Go Ahead, Talk to My Avatar


By Yvonne Milosevic

We’ve made peace with the fact that virtual meetings are with us for the long haul. Despite the vaccine’s imminent arrival, many companies are allowing employees to work from home well into 2021. Meaning, we’re going to be dealing with “Zoom fatigue” for the foreseeable future. That is, unless virtual reality (VR) technology steps in to relieve us from the limitations of video calls.

No longer relegated to the gaming industry, VR can help us reimagine how work gets done. “Virtual reality — and the use of avatars in particular — is spreading as an emerging management and communication tool in organizations,” says UV Darden Professor Roshni Raveendhran, who studies the future of work and the integration of novel technologies into the workplace.

One reason video calls are so exhausting is that we have to focus more than we do during a face-to-face chat. On Zoom, everyone is staring at you for the entire meeting. We’re not comfortable with these long stretches of mutual gaze. In fact, it causes what’s called a “non-verbal overload.” VR avatars could make our remote work interactions more bearable.

A handful of tech companies have created lifelike 3D avatars you can use instead of your face in meetings. Interacting with avatars requires less mental processing and thus reduces Zoom fatigue, Raveendhran explains.

How Avatars Work, purchased by Roblox this week, launched LoomieLive about a month into the COVID-19 pandemic. It lets you create a personalized, voice-driven avatar to use on any video conferencing service. As Refinery29 explains,

While you speak, your avatar lip-syncs in real-time and looks straight into the camera, even when you don’t. You’re free to turn away from your screen, get out of your chair to stretch, or even leave the room — all while your avatar appears engaged in conversation, speaking your exact words.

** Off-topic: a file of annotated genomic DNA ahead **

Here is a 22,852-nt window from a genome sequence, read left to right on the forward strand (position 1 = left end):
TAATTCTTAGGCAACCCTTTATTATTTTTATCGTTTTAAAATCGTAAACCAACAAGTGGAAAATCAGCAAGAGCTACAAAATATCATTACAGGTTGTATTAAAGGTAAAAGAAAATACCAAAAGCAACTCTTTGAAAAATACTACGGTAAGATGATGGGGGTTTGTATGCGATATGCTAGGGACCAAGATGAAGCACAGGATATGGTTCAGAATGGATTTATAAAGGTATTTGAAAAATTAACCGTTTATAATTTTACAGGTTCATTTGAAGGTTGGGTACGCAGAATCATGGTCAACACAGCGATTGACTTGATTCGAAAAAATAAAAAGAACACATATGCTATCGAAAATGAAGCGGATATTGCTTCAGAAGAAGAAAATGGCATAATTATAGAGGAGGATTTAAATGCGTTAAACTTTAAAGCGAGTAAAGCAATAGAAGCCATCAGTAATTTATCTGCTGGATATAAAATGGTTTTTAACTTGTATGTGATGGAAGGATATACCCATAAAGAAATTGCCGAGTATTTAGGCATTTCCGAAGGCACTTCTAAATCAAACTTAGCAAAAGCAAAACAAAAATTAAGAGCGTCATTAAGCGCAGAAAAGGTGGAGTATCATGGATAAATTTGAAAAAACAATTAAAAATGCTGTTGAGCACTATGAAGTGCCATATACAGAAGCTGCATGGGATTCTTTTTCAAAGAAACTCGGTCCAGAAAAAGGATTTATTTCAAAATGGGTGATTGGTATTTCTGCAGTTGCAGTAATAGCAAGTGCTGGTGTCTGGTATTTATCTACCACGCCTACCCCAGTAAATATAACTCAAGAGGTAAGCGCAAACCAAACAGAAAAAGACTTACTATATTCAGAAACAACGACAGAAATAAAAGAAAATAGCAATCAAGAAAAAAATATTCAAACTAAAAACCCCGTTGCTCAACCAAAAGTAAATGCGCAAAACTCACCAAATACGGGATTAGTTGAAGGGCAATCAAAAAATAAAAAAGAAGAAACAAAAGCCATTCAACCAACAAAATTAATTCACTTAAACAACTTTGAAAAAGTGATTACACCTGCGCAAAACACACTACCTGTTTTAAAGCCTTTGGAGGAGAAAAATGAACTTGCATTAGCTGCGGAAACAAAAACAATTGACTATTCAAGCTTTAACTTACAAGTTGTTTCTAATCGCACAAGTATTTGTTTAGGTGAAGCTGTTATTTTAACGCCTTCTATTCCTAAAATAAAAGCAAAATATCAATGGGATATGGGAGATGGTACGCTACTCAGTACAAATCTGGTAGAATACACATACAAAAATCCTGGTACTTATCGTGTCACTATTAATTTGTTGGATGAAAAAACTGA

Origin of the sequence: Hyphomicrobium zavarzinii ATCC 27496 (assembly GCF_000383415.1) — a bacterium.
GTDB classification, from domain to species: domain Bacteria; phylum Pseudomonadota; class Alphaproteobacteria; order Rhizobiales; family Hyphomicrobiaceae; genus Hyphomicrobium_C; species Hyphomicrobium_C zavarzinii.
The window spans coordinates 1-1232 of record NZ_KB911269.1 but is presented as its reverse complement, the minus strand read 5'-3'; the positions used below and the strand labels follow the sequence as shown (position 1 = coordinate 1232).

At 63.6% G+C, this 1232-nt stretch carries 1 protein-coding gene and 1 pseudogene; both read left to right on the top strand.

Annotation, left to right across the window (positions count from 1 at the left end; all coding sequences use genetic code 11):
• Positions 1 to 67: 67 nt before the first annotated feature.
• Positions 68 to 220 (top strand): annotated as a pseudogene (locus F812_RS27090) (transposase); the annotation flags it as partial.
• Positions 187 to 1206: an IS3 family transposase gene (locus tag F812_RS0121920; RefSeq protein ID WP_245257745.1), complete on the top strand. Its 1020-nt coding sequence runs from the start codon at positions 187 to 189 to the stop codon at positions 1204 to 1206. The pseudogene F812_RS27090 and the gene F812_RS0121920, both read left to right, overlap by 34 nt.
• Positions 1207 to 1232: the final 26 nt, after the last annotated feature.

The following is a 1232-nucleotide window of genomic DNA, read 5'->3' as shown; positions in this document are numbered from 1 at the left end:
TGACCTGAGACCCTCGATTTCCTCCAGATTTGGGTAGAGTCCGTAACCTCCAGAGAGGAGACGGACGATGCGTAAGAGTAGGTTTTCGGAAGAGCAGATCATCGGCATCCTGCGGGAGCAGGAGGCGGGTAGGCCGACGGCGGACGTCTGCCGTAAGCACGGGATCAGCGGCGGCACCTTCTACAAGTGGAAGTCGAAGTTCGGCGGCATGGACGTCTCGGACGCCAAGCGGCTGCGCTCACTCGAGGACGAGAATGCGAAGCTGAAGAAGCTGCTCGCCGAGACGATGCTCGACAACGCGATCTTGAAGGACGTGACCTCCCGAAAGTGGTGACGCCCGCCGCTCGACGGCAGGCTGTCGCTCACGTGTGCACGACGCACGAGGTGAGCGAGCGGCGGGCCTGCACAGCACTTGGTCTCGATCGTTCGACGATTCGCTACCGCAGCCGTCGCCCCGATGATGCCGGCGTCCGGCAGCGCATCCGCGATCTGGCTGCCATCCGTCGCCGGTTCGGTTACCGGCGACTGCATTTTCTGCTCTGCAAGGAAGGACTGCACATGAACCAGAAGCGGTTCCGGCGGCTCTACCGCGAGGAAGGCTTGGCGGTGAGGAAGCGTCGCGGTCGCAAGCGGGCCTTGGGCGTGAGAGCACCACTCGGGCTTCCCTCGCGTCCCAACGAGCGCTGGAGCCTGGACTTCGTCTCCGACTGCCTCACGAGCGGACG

“As companies start thinking about making remote work a longer-term reality,” says Raveendhran, “one key challenge pertains to missing social connection, the feeling of being part of the same group. So, there will be a lot more demand for immersive technologies like VR. That’s why it’s important to understand the psychology that drives people to adopt some of those technologies.”


Raveendhran co-authored a recent study examining when and why leaders might prefer interacting with their subordinates via computer avatars, rather than face-to-face. She learned that managers liked avatars because they allowed for more psychological distance than do face-to-face interactions.

“We now know,” says Raveendhran, “that people can adopt VR technologies to psychologically buffer themselves from uncomfortable situations. And this distancing aspect can sometimes be as useful in the workplace as the immersive experiences that VR might offer.”

VR technology for the office environment is still in its infancy. Yet its transformation over the next decade will be profound. For now, when Zoom calls, we’ll happily switch over to let our avatars do the talking.